Do you really have Sway Back?

by Melissa West on January 27, 2015

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Sway Back


Sway-Back-Information:Today’s question comes to us from Namaste Yoga member, Darlene. BTW, Darlene has performed some incredibly generous karma yoga for me by cataloguing all our membership videos, so thank you Darlene!

Melissa,

Joining this community and practicing with you has really brought an awareness of my body to my attention. Now I realize that I have a sway back that also results in a protruding belly. Can you recommend some poses to help correct this?

Thank You,

Darlene

Dear Darlene,

So first of all it is normal to have an inward curve in your lumbar spine and low back. So I would definitely make sure you get this checked by a medical professional to see if this is anything out of the ordinary. Excessive lumbar hyperlordosis occurs with an excessive forward tip of your pelvis.

Here is the thing about this, for years we as yoga teachers have been telling our yoga students to tuck their tail bones under and this has been flattening out the natural curve in your lumbar spine.

Judith Hanson Lasater teaches that your spine is like a river with curves. The structure of your spine is most stable and congruent when you have those curves.

We are a sitting culture. We are used to tucking our tailbones under when we sit in chairs and this further flattens out our low backs. Yoga teacher and core walking instructor Jonathan Fitzgerald  says that many people lean forward in their thighs and back in their trunk. It doesn’t always pull the pelvis into a tuck, but often it does.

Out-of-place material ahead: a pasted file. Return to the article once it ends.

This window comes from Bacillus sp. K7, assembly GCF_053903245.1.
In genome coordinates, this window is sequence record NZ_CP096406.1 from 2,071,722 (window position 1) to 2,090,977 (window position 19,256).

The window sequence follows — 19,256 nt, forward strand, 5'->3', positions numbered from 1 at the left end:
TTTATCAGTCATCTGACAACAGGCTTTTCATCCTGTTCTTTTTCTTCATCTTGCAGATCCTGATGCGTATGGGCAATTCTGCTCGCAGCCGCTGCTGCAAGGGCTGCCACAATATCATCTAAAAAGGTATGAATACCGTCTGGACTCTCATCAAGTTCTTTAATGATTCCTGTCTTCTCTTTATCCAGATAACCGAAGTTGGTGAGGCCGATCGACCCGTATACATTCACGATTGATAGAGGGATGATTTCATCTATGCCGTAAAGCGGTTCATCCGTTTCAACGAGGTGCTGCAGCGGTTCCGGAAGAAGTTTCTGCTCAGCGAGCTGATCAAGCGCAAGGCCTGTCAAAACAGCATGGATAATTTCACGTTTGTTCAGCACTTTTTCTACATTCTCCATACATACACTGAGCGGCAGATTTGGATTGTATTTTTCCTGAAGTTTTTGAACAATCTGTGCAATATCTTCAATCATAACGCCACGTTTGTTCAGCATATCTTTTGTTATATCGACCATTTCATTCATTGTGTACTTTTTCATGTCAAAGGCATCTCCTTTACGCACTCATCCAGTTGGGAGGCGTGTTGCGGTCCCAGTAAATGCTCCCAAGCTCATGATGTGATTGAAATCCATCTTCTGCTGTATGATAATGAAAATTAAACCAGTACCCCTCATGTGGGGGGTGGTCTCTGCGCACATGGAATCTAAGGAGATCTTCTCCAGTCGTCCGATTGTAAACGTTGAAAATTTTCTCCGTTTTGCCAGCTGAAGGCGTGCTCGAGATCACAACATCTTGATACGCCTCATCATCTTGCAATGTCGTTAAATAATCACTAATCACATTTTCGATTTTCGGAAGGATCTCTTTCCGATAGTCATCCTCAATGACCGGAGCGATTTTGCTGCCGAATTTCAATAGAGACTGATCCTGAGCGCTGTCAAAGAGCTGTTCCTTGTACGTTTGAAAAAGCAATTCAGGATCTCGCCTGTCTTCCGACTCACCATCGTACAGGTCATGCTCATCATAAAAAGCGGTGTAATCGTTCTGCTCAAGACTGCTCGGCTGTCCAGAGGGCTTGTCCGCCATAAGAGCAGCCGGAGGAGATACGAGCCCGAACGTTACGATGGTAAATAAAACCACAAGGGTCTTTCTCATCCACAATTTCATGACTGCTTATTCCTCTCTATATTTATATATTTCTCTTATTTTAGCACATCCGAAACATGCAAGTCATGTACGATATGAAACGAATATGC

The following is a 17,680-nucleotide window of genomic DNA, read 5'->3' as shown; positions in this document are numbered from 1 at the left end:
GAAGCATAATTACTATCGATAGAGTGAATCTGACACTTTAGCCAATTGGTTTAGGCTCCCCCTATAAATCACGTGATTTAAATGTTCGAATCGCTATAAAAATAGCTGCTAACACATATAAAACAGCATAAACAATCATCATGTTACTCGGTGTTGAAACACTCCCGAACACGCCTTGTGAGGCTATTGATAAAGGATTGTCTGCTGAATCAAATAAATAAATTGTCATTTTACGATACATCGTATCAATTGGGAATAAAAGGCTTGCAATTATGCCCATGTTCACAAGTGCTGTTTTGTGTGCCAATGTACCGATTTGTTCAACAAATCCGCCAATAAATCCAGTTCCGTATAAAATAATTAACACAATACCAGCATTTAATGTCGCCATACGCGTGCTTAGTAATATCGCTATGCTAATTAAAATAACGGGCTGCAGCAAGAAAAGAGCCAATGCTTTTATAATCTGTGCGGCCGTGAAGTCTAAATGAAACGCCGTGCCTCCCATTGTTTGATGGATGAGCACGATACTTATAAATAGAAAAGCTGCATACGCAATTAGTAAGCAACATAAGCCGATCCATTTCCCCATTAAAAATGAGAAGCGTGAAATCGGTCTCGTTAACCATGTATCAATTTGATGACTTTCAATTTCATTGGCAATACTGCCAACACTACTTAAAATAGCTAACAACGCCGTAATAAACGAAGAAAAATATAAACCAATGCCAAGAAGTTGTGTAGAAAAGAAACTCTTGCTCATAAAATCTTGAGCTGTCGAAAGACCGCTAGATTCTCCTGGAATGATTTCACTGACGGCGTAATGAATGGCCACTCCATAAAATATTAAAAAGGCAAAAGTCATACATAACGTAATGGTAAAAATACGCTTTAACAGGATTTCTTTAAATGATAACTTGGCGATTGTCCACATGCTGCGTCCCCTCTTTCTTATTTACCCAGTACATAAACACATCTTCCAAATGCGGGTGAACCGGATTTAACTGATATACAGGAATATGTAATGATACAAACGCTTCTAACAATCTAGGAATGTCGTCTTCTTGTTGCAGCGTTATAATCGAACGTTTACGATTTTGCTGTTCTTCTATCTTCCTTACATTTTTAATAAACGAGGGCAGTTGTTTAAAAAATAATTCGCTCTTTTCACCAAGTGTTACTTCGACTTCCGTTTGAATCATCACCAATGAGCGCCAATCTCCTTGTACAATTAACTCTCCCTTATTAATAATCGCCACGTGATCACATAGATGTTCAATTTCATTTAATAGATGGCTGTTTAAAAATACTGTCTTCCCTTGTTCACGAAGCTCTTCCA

Like Lasater, Fitzgerald says we need to have a curve in our lower back, albeit the smallest possible curve. Although our low back curve is essential, it does not need to be large. If your curve is too big or does not exist, the spine is not going to work well.

The benefit of standing with a natural curve in your lumbar spine, or a relaxed buttocks is that your legs will be under your pelvis. Jean Pierre Barrall  also explains that when your lumbar spine is in its normal curve it supports your organs. If your tailbone is tucked under, your organs will fall down onto your prostate, bladder and uterus.

Jonathan Fitzgerald encourages you to relax your butt when you are standing. He says, “Give your butt a room of its own. It’s not meant to sit on your hamstrings, it’s meant to have it’s own space. We all need bigger butts.”

So, when you ask about swayback Darlene, it makes me wonder, is she talking about the natural curve of her lumbar spine? (because this would be desirable) Check in and see. Keep practicing the Intelligent Core class.

If indeed you do have excessive lordosis then I would recommend strengthening your core and buttocks.

Here are two poses that I would recommend.

Setu Bandhasana/Bridge Pose and Plank Pose/ Uttihita Chaturanga Dandasana

The membership site classes I would recommend are from the Strength Building Series:  The glutes class and the Core Class

 

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